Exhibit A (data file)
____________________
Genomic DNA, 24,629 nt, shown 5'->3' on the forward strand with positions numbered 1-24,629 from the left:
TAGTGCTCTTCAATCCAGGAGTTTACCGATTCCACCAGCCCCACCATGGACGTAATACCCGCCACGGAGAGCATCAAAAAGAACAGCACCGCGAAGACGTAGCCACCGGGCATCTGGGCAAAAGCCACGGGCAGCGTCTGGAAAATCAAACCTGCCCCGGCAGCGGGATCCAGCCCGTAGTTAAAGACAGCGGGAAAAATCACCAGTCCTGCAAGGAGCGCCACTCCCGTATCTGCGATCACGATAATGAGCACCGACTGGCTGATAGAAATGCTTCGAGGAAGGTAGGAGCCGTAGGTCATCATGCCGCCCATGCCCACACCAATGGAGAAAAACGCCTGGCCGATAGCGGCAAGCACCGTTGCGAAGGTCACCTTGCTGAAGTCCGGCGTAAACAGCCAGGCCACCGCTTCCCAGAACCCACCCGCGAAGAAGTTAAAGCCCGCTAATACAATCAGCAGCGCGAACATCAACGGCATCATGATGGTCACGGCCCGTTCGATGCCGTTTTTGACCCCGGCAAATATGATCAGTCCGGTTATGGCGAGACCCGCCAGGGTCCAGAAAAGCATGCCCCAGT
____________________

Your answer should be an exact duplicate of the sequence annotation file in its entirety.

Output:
Genomic DNA, 24,629 nt, shown 5'->3' on the forward strand with positions numbered 1-24,629 from the left:
TAGTGCTCTTCAATCCAGGAGTTTACCGATTCCACCAGCCCCACCATGGACGTAATACCCGCCACGGAGAGCATCAAAAAGAACAGCACCGCGAAGACGTAGCCACCGGGCATCTGGGCAAAAGCCACGGGCAGCGTCTGGAAAATCAAACCTGCCCCGGCAGCGGGATCCAGCCCGTAGTTAAAGACAGCGGGAAAAATCACCAGTCCTGCAAGGAGCGCCACTCCCGTATCTGCGATCACGATAATGAGCACCGACTGGCTGATAGAAATGCTTCGAGGAAGGTAGGAGCCGTAGGTCATCATGCCGCCCATGCCCACACCAATGGAGAAAAACGCCTGGCCGATAGCGGCAAGCACCGTTGCGAAGGTCACCTTGCTGAAGTCCGGCGTAAACAGCCAGGCCACCGCTTCCCAGAACCCACCCGCGAAGAAGTTAAAGCCCGCTAATACAATCAGCAGCGCGAACATCAACGGCATCATGATGGTCACGGCCCGTTCGATGCCGTTTTTGACCCCGGCAAATATGATCAGTCCGGTTATGGCGAGACCCGCCAGGGTCCAGAAAAGCATGCCCCAGT